Websites: CIRI Chugach Electric ML&P RCA TA335-8
|10/11/11||Sale of Fire Island wind power to Chugach Electric gets OK - ELECTRICITY: Production could begin by fall of 2012 - By SEAN COCKERHAM - Anchorage Daily News -|
|10/7/11||Fire Island wind would be a sound step forward - By STEVE CLEARY|
|8/8/11||RCA ORDER SUSPENDING TARIFF FILING - Chugach’s rate impact projections are based upon assumptions that are not supported with sufficient detailed back-up either in TA335-8 or in Chugach’s supplemental filing. We required Chugach to specifically reply to the adverse comments filed by the public and ML&P. Chugach responded in its supplemental filing but we do not believe the response adequately addressed the comments. We cannot approve the PPA based on the existing record. We suspend TA335-8 for an initial period of six months until Tuesday, February 8, 2012.|
|7/25/11||ML&P Comments to the RCA - Dan Helmick Kenneth W. Langford (240 pages, ML&P Power Mgt Supervisor) 7/10/11 - Alex Gimarc Comments 6/23/11 - Chugach Electric Filing (146 pages)|
|7/16/11||Regulators weigh Fire Island wind generation project - WIND POWER: Developer asks for decision by Sept. 15. - By WESLEY LOY - Petroleum News -|
||KBYR Glen Biegel Show - [53:58 min] Discussing Chugach Electric voting to buy wind power from Fire Island - Former Chugach Board president Rebecca Logan, "Chugach staff was made to feel they would lose their jobs if this wasn't done."|
|6/15/11||Our view: One third of the wind - Fire Island project gets a shot [Editorial] - Anchorage Daily News|
|6/14/11||Fire Island wind power project moves closer to reality - Anchorage Daily News - Rosemary Shinohara|
|6/10/11||Chugach board votes to approve Fire Island terms - The proposed deal calls for Chugach to take up to 17.6 megawatts of power at a flat net price of $97 per megawatt-hour for 25 years, beginning Jan. 1, 2013. Chugach agreed to buy the power at a price of $107.85 per MWh, and Fire Island Wind, LLC agreed to pay a System Integration Charge equal to $10.85 per MWh (including curtailment) to help integrate the power into the system. TERM SHEET (price agreed)|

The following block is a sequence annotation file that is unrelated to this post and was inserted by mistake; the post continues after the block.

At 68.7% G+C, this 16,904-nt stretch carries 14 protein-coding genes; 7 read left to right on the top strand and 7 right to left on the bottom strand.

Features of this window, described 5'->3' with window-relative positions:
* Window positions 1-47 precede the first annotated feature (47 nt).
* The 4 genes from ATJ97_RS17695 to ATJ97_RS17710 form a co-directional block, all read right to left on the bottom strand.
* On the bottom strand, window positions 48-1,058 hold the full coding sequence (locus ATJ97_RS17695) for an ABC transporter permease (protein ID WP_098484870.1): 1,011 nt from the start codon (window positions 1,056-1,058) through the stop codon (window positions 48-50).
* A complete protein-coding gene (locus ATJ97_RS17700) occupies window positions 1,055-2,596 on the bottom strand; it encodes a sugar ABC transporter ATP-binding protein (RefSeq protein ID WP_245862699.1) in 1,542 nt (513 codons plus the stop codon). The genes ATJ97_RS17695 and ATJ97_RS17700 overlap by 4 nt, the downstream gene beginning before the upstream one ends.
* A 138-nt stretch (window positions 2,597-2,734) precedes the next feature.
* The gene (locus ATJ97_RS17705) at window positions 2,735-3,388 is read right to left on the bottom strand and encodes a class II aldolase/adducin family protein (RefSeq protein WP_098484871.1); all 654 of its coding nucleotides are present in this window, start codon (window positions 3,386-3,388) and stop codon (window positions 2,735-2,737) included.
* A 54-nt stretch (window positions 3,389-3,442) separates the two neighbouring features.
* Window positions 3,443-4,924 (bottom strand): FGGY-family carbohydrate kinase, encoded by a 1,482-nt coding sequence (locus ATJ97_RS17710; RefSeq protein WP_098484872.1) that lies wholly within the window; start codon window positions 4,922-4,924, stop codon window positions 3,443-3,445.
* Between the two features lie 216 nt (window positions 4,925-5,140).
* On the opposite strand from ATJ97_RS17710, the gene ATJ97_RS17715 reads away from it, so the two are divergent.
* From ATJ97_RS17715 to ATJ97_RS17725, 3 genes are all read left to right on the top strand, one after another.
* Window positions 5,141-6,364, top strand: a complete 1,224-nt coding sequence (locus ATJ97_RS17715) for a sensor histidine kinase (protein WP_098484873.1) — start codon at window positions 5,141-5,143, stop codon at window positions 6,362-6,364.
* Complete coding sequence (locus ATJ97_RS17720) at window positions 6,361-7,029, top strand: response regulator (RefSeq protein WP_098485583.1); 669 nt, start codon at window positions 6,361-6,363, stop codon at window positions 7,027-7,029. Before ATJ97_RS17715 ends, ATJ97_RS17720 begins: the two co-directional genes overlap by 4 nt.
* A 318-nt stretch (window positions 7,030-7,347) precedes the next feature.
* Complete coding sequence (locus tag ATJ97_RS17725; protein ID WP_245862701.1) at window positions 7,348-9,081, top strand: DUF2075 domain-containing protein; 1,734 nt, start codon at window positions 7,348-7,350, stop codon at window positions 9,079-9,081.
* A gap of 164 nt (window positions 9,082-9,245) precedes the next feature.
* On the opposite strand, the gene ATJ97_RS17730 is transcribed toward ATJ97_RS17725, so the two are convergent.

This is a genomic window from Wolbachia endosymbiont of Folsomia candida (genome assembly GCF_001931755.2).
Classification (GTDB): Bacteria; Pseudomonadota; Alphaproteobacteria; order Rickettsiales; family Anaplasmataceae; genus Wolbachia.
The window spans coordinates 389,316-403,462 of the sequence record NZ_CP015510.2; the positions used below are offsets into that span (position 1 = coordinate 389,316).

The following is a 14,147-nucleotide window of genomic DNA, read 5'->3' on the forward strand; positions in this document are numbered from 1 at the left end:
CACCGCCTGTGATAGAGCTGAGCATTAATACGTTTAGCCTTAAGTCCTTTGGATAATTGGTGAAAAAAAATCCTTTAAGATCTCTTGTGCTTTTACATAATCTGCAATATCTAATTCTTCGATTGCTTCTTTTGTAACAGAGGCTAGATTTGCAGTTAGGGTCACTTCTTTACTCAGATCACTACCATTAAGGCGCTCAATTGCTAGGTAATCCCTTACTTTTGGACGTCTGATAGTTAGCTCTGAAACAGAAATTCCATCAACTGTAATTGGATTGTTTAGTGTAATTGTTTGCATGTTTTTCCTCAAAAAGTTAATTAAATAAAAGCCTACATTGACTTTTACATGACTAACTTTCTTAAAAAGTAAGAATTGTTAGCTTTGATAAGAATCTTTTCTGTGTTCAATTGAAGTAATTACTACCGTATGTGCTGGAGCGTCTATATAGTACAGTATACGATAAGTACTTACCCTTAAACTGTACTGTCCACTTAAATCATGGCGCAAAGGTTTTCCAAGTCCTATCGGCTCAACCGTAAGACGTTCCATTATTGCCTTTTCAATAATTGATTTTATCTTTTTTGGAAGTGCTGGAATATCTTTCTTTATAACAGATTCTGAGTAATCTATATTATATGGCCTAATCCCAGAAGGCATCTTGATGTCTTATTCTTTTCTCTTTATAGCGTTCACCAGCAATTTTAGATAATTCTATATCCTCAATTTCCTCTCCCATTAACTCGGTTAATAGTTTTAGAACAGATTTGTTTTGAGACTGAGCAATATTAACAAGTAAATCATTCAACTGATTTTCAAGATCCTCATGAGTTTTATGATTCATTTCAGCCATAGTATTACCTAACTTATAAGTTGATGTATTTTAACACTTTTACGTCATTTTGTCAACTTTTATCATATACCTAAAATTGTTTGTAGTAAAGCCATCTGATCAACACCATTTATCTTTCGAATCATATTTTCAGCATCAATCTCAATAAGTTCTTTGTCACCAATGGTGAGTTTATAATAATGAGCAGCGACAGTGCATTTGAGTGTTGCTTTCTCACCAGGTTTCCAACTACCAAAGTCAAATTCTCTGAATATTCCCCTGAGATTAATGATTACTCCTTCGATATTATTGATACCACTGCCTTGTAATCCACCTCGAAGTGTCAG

|4/24/11||Wind farm struggles to sign up energy utilities - Anchorage Daily News - ENERGY: ML&P looks elsewhere, even if it means importing gas - ROSEMARY SHINOHARA - With Cook Inlet natural gas fields declining, you might think local utilities would embrace a plan to use renewable energy like a proposed wind turbine farm on Fire Island to supplement the gas -- a project that could deliver power in two years. But they're not.|
|4/21/11||Wind power project aimed at profits
[Letter] - I fail to understand the argument presented by Mr. Cleary in favor of purchasing Fire Island power at 9 cents per kwh ("Wind fits quite well in ML&P power mix," April 19). If Bradley Lake power is 3.7 cents, and Susitna power is anticipated to be 6 cents, CIRI's proposal of 9 cents is certainly not "right in the middle." And if Susitna power costs double the expected 6 cents, CIRI would still be far from "in the middle."
So far, all CIRI seems to have furnished is a location for wind generators and a concept. The concept is that, if they can get a commitment from someone to buy as-yet nonexistent power, they can obtain $40-odd million of the federal taxpayers' money to buy wind generators. Then they can get another $20-odd million of the state taxpayers' money to build transmission lines. Then they can sell the resulting power to the taxpayers who have already paid for the means of producing it.
CIRI is in this for profit -- ML&P has a responsibility as a public utility. Let's listen to both with that in mind.
-- Don Neal, Anchorage
|4/19/11||Wind fits quite well in ML&P power mix - STEVE CLEARY - Anchorage Daily News - City-owned Municipal Light and Power (ML&P) is concerned that buying power from Fire Island will cause its rates to rise. Yet, doing nothing will cause rates to rise. Gas is getting more expensive, and scarce. It is well past time to face that fact. Fire Island is one solid step toward an electricity supply that isn't overly reliant on natural gas.|
Spent? - By Alex Gimarc - RedCounty.com - If Fire Island performs as well as all wind generation in Great Britain, we can expect to get just under 11 MW on average off Fire Island, making this a very small project with not a great upside for Chugach members.